The Latest Daily Writer

I’ve been using the Parson’s Italix as my everyday writer for a while but it’s time for a change.  What I look for in a pen for daily use is that it be a good writer and not worth a lot.
This pen turned up in a lot I bought recently,  It’s a smart pen, feels good in the hand and writes very well, though without any flex.  It’s worth very little.  What is it?
Yes, it’s a Platignum.  A gold-nibbed Platignum, though, and one with a solid feel to it.  Not really typical of the brand, though some of their post-war output, like this one, was made with the eye on quality that had been previously applied to the by-then shelved Mentmore*.  I think it will do very well.  As ever, firm-nibbed pens are a challenge to me.  I don’t automatically write well with them and I have to try a bit harder.  It’s character-forming.

*That was one of the most convoluted sentences I’ve ever been guilty of.  Of which I’ve ever been guilty.  Now I’m ending the sentence with a trailing preposition.  Sorry for hammering the grammar.

4 thoughts on “The Latest Daily Writer

  1. Nice to see Platignum resurrected themselves in your eyes. Looks like a nice writer. I always struggled with grammar in school, so it’s nice to see you keep proper grammar alive and catch your own errors.

    1. Hi Don,
      Platignum made some good pens in the later years. This one, which has no name it seems, is something of a surprise, so good is its quality. They also made a school pen called the Varsity which is a really well-made pen, though a little odd-looking. But of course they made some horrible cheap disasters and it is on these that their reputation is founded. That’s what people remember: the cheap-looking pen that spat ink at every opportunity and rarely worked properly for more than a few days. Whether lever fillers or the cartridge type, Platignum made some memorable stinkers.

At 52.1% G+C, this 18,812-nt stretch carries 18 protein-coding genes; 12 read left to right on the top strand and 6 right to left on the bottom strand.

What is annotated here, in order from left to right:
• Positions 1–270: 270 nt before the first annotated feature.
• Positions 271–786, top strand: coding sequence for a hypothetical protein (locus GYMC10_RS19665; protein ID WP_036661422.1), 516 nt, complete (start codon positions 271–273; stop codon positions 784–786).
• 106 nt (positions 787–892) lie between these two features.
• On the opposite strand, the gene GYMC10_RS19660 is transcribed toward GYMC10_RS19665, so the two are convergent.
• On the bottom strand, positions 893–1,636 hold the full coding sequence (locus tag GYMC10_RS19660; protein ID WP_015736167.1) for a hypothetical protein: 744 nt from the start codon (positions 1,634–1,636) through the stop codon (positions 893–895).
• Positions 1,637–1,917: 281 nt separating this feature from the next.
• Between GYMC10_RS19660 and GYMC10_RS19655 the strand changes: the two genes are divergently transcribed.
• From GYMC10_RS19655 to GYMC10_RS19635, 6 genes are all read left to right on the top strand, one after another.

Grammar fell easily to me in school and it has become second nature now. Of course I can drop howlers with the best of them but that’s OK. It gives me a chance to play with language.

  2. In my wonderings through Ebay this weekend I picked up a “Platignum gold nib gift set” of a similar pen and a ball point pen. Both seemingly unused at first sight, the fountain pen is definitely uninked.

    The model of the fountain pen is a “GOLD NIB PRESSMATIC “M” and it looks very similar to your pen. The pen model engraving is immaculate but unlike yours it is a grey pen set.

    It has a filling system similar to many Parkers of yesteryear where one presses a transparent sac encapsulated in a bent steel ‘stripe’.

    Kind regards,


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